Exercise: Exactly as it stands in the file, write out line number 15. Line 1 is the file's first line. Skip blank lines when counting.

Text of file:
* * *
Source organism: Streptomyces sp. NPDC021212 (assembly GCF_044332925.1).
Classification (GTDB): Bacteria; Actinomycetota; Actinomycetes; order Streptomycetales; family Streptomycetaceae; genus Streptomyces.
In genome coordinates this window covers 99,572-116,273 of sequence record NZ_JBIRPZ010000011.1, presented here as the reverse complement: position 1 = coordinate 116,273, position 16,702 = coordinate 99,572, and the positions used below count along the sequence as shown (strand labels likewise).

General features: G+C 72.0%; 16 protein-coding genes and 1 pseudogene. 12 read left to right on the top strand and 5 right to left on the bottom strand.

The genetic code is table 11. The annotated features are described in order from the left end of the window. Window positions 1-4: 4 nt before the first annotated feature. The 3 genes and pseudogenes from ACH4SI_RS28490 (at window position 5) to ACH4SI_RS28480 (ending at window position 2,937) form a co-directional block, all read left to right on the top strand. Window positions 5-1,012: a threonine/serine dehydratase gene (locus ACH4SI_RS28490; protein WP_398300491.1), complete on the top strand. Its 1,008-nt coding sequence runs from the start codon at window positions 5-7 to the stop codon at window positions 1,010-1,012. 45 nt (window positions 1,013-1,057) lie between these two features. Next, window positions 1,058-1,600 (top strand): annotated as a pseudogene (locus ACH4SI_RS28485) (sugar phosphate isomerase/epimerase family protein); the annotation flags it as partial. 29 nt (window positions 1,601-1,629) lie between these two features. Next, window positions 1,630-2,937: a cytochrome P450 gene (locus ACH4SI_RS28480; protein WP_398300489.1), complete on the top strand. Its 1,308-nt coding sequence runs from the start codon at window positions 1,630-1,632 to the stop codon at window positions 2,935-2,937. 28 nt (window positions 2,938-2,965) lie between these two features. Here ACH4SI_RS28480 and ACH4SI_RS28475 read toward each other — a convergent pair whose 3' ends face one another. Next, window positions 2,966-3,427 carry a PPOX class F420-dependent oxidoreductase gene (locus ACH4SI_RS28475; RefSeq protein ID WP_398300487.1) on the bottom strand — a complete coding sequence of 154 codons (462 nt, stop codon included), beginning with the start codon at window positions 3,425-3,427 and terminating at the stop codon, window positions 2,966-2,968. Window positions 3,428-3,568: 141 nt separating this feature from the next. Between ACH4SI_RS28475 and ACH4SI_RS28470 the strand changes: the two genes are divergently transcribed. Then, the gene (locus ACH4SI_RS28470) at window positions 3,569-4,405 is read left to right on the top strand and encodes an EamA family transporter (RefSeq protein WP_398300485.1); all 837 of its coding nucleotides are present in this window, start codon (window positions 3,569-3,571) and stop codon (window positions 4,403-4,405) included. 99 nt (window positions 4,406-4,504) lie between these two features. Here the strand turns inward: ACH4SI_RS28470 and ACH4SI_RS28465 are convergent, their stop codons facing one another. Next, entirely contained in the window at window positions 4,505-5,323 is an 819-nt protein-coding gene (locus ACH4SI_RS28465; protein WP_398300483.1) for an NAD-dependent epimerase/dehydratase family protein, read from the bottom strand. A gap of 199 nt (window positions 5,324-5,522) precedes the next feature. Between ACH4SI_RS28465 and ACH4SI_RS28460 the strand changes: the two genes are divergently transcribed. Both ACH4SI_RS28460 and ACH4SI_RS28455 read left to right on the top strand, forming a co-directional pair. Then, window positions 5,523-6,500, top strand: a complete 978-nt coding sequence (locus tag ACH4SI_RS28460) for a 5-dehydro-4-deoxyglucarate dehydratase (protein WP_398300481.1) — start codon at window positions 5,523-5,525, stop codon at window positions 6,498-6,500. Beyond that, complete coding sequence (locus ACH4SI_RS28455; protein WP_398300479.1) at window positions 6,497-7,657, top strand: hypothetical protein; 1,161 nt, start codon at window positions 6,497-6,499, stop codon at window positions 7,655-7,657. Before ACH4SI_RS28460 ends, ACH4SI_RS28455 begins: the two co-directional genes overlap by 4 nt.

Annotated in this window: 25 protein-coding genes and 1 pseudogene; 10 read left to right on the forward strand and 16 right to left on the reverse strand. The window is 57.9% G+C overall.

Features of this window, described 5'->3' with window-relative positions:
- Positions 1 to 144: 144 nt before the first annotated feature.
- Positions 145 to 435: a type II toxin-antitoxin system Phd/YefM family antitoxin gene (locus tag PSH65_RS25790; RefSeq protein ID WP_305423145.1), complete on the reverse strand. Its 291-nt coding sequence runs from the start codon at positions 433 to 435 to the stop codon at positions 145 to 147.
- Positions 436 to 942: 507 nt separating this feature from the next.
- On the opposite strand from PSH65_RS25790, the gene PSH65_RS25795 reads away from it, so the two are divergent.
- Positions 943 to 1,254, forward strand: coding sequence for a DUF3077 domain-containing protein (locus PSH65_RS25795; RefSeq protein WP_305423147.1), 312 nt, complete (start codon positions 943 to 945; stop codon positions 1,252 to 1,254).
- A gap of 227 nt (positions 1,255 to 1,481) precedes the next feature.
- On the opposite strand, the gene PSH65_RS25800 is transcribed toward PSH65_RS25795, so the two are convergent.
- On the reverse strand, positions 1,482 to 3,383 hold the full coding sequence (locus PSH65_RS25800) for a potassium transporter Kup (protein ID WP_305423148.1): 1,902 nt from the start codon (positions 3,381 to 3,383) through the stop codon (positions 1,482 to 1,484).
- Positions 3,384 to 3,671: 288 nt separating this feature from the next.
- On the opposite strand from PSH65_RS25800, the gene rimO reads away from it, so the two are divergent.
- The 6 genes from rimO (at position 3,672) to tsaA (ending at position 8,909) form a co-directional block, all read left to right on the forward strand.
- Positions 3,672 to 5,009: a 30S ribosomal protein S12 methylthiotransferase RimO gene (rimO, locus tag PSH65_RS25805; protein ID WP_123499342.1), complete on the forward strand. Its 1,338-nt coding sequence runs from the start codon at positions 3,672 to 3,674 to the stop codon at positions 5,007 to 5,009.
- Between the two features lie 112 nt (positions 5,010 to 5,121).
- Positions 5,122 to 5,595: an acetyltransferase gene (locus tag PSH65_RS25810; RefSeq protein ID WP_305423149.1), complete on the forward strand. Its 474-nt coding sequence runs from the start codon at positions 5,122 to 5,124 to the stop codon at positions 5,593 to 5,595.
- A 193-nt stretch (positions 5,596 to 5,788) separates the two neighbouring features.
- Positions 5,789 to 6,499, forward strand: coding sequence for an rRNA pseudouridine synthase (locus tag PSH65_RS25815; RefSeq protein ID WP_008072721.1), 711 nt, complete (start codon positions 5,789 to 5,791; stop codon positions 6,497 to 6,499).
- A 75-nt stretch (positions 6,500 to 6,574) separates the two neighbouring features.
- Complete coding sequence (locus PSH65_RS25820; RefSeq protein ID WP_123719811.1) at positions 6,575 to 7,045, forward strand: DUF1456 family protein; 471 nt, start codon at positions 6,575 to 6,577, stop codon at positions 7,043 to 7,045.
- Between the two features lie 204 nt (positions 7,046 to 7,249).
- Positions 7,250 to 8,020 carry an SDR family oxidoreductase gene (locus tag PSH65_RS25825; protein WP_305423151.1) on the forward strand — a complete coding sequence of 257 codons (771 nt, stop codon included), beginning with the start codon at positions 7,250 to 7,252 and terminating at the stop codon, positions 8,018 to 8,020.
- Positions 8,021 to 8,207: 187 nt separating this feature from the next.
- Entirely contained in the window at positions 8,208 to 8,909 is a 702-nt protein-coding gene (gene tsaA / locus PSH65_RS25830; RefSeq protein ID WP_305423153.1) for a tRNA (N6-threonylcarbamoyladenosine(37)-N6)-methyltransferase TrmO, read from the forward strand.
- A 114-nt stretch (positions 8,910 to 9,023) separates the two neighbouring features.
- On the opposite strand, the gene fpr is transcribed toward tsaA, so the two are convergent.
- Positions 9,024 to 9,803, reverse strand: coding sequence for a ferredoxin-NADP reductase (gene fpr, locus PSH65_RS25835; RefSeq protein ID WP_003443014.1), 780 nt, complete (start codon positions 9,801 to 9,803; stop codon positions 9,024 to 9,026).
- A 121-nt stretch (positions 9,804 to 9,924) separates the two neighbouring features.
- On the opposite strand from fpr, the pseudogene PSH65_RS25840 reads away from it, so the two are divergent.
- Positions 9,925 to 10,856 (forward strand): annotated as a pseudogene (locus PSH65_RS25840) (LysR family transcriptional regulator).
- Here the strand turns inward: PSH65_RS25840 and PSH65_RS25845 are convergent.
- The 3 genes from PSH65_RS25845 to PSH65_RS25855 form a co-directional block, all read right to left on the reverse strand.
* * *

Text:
- On the reverse strand, positions 1,482 to 3,383 hold the full coding sequence (locus PSH65_RS25800) for a potassium transporter Kup (protein ID WP_305423148.1): 1,902 nt from the start codon (positions 3,381 to 3,383) through the stop codon (positions 1,482 to 1,484).